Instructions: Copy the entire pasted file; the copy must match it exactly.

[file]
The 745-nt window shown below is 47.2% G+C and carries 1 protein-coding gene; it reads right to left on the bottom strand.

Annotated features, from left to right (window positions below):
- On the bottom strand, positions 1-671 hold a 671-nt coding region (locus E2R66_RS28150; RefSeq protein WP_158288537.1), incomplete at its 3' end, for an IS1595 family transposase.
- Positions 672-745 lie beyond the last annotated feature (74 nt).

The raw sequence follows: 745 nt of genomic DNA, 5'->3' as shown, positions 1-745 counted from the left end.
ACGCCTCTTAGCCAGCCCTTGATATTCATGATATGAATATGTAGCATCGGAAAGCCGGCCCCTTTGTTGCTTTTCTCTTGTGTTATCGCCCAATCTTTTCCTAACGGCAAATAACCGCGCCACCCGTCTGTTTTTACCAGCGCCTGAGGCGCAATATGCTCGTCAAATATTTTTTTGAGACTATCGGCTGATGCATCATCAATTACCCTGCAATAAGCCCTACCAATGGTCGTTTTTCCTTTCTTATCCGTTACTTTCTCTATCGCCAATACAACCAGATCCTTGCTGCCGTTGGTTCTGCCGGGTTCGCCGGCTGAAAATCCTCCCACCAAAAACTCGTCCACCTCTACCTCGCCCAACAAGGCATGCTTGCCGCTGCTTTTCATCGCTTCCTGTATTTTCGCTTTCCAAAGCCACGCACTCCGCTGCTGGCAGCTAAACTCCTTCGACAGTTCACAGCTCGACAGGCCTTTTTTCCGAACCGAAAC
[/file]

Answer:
The 745-nt window shown below is 47.2% G+C and carries 1 protein-coding gene; it reads right to left on the bottom strand.

Annotated features, from left to right (window positions below):
- On the bottom strand, positions 1-671 hold a 671-nt coding region (locus E2R66_RS28150; RefSeq protein WP_158288537.1), incomplete at its 3' end, for an IS1595 family transposase.
- Positions 672-745 lie beyond the last annotated feature (74 nt).

The raw sequence follows: 745 nt of genomic DNA, 5'->3' as shown, positions 1-745 counted from the left end.
ACGCCTCTTAGCCAGCCCTTGATATTCATGATATGAATATGTAGCATCGGAAAGCCGGCCCCTTTGTTGCTTTTCTCTTGTGTTATCGCCCAATCTTTTCCTAACGGCAAATAACCGCGCCACCCGTCTGTTTTTACCAGCGCCTGAGGCGCAATATGCTCGTCAAATATTTTTTTGAGACTATCGGCTGATGCATCATCAATTACCCTGCAATAAGCCCTACCAATGGTCGTTTTTCCTTTCTTATCCGTTACTTTCTCTATCGCCAATACAACCAGATCCTTGCTGCCGTTGGTTCTGCCGGGTTCGCCGGCTGAAAATCCTCCCACCAAAAACTCGTCCACCTCTACCTCGCCCAACAAGGCATGCTTGCCGCTGCTTTTCATCGCTTCCTGTATTTTCGCTTTCCAAAGCCACGCACTCCGCTGCTGGCAGCTAAACTCCTTCGACAGTTCACAGCTCGACAGGCCTTTTTTCCGAACCGAAAC